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‘Banks continue to become increasingly less relevant’: the professor who sees a $2 trillion hole in the economy predicts a thinning of the herd

‘Banks continue to become increasingly less relevant’: the professor who sees a $2 trillion hole in the economy predicts a thinning of the herd


Silicon Valley Bank’s failure in March 2023 was a watershed moment for the banking sector. The $210 billion collapse was the third-biggest in American history, sending shockwaves throughout the industry and exposing the solvency issues created by rising interest rates. 

Columbia finance professor Tomasz Piskorski is one of the leading experts in surveying the post-SVB landscape, as one of the co-authors of a widely read 2023 study estimating a $2 trillion decline in banks’ asset values after the monetary tightening of the previous year. At the Fortune Future of Finance conference in New York City, Piskorski said the long-term consequence of higher-for-longer interest rates and new regulations will mean banks becoming less central to the financial system, as private credit and nonbank mortgage lenders such as Rocket Mortgage pick up the slack.

“Banks continue to become increasingly less relevant, especially smaller-to-mid-sized banks,” Piskorski, Columbia’s Edward S. Gordon Professor of Real Estate, said Thursday. “Because of consolidation in the banking industry, I predict that in two years, we’ll have much fewer smaller-to-mid-size banks.”

Banks are being forced to confront new risks post-pandemic, as tight Fed monetary policy devalues many of their loans and real estate holdings. They’re also contending with a string of bank failures that have exposed how quickly a seemingly stable bank can go under. Last March, Santa Clara-based SVB collapsed virtually overnight after depositors withdrew $175.4 billion in deposits in a matter of days.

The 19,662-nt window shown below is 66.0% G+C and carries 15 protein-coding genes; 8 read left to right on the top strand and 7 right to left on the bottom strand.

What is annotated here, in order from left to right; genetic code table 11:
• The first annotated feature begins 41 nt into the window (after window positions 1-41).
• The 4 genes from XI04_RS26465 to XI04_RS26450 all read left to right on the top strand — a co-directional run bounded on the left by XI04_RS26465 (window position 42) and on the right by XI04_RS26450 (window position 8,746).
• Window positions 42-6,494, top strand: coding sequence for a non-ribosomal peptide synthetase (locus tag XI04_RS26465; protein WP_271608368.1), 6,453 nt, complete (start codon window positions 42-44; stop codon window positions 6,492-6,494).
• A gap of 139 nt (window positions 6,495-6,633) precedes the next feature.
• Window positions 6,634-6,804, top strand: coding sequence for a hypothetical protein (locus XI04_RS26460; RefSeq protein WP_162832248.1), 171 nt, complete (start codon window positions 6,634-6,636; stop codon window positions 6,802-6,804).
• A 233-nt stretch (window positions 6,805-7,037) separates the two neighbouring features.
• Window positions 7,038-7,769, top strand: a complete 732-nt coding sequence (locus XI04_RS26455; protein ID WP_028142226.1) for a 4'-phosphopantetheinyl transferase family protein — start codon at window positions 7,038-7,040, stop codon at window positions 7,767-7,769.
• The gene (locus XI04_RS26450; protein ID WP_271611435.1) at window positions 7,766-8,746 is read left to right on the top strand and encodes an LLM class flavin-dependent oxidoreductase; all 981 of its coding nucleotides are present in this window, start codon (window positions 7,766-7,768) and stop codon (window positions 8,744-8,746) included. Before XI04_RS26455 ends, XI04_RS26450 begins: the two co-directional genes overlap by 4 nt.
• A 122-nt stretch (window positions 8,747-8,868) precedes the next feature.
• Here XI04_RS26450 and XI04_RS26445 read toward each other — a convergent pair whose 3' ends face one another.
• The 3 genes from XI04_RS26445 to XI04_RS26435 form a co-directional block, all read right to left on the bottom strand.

SVB’s clients started pulling their deposits after concerns circulated relating to losses the bank sustained on its long-term Treasury holdings, which went underwater after the Fed started hiking interest rates—so-called “duration risk.” SVB simply couldn’t handle the speed of the bank run, requiring the FDIC to step in and repay depositors: A new problem banks are being forced to contend with.

“Regulations we have around liquidity were written before a time that you could move millions of dollars from a tiny device in your hand while on the subway,” Adrienne Harris, Superintendent of New York State’s Department of Financial Services, the state’s financial regulator, said. “You see 20% of deposits leave an institution in four hours. We’ve never seen anything like that before.”

Bank runs aside, the macro conditions that led to last year’s bank failures…

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